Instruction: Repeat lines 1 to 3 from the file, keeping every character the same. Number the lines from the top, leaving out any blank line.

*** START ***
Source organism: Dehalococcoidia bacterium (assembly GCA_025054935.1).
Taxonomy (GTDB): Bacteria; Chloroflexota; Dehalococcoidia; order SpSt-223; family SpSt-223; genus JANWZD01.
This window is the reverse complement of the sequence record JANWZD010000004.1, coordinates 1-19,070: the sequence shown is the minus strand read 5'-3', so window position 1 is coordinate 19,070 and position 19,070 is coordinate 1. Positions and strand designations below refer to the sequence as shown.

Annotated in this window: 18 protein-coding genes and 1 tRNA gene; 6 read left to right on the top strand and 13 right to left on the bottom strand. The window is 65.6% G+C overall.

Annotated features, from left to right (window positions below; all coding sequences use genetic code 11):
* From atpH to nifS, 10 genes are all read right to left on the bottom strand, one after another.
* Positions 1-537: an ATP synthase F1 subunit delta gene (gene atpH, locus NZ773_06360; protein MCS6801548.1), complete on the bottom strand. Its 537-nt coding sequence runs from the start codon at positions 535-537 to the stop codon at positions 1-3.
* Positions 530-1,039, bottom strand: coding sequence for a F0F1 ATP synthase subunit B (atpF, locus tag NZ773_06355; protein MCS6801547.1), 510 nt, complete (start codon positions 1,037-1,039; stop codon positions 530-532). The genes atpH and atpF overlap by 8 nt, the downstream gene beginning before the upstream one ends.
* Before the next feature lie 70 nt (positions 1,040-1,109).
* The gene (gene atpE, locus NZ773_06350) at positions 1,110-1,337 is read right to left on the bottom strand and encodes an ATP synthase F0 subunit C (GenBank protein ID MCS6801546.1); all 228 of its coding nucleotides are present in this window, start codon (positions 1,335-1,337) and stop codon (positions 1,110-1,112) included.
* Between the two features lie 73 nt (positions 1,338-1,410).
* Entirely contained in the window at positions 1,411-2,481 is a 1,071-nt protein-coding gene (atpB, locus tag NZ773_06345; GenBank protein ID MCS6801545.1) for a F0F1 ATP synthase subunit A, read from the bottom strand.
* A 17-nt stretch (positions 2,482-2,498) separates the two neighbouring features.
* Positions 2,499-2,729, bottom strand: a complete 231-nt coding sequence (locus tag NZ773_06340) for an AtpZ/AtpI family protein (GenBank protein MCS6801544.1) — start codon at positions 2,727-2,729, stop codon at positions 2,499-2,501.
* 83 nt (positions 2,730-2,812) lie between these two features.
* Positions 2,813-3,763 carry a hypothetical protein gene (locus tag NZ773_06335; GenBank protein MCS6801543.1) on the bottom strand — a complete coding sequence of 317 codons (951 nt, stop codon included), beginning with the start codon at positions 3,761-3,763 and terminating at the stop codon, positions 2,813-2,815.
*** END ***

Source organism: Dehalococcoidia bacterium (assembly GCA_025054935.1).
Taxonomy (GTDB): Bacteria; Chloroflexota; Dehalococcoidia; order SpSt-223; family SpSt-223; genus JANWZD01.
This window is the reverse complement of the sequence record JANWZD010000004.1, coordinates 1-19,070: the sequence shown is the minus strand read 5'-3', so window position 1 is coordinate 19,070 and position 19,070 is coordinate 1. Positions and strand designations below refer to the sequence as shown.